Sund says he repeatedly asked congressional security officials to bring in National Guard troops as an added layer of protection. Sund has since resigned, but he also wanted to set the record straight about how things went down that day.
"We knew it would be bigger," Sund told The Washington Post about the crowds that converged to hear President Donald Trump speak.
"We looked at the intelligence. We knew we would have large crowds, the potential for some violent altercations. I had nothing indicating we would have a large mob seize the Capitol."
Sund says that House Sergeant-at-Arms Paul Irving rejected his calls for a National Guard presence because he was uncomfortable with the "optics" of declaring a national emergency ahead of protests. Senate Sergeant-at-Arms Michael Stenger had recommended that Sund informally request the National Guard's presence.
Sund made a total of six calls for assistance prior to the event, all of which were either denied or postponed. Consequently, it only took about 15 minutes for the west side of the Capitol perimeter to be breached at around 12:40pm on Jan. 6.
"If we would have had the National Guard, we could have held them at bay longer, until more officers from our partner agencies could arrive," Sund says about the protest group that was let inside in the Capitol by law enforcement.
At around 2:26pm, Sund requested during a conference call that the Pentagon provide backup. A top Army official reportedly could not recommend Army Secretary Ryan McCarthy to authorize deployment because McCarthy also did not "like the visual of the National Guard standing a police line with the Capitol in the background."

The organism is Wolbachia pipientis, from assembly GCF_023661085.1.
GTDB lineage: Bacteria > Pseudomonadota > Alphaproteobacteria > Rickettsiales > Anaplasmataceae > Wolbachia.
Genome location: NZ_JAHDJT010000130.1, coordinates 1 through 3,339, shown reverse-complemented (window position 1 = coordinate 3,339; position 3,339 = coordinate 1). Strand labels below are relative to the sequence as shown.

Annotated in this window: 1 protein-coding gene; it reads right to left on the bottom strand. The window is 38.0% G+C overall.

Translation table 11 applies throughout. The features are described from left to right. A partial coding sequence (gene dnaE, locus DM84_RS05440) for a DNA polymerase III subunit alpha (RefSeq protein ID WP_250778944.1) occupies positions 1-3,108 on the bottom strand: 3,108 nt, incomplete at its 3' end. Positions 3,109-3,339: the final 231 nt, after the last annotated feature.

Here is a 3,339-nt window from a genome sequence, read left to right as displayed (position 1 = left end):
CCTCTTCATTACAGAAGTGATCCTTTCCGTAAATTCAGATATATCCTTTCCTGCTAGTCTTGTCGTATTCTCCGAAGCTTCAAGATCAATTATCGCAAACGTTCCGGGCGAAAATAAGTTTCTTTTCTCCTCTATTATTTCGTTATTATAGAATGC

Several hours later at 5:40pm, National Guard personnel finally arrived at the scene, but at this point it was already too late. Both Irving and McCarthy have since resigned, refusing to talk to the media about the unusual situation.
Pentagon officials confirmed that Capitol Police did not, in fact, request a National Guard presence ahead of the protest. Capitol Police also never requested a risk contingency plan involving the National Guard, demonstrating what appears to have been a planned inside job.
"We rely on Capitol Police and federal law enforcement to provide an assessment of the situation," Pentagon spokesman Jonathan Hoffman is quoted as saying. "And based on that assessment that they had, they believed they had sufficient personnel and did not make a request."
Sund is now warning that if a similar situation is allowed to transpire during the inauguration that "it's going to happen again," referring to another potential "siege" that the mainstream media will call an "insurrection" by "Trump supporters."
"It's looking more and more like the rioters had inside help from some Capitol Police and even Congress critters," wrote one commenter at The Hill.
"All Cruz wanted was a good investigation instead of people not cooperating," wrote another. "How could there be 200,000 more votes in PA than voters? What was the explanation for the lie about the water main break and sending people home and then a group of people pulling out suitcases of ballots and running each on through a few times ... It all stunk because nobody even liked Biden."
More of the latest news about the fraudulent 2020 election can be found at Trump.news.
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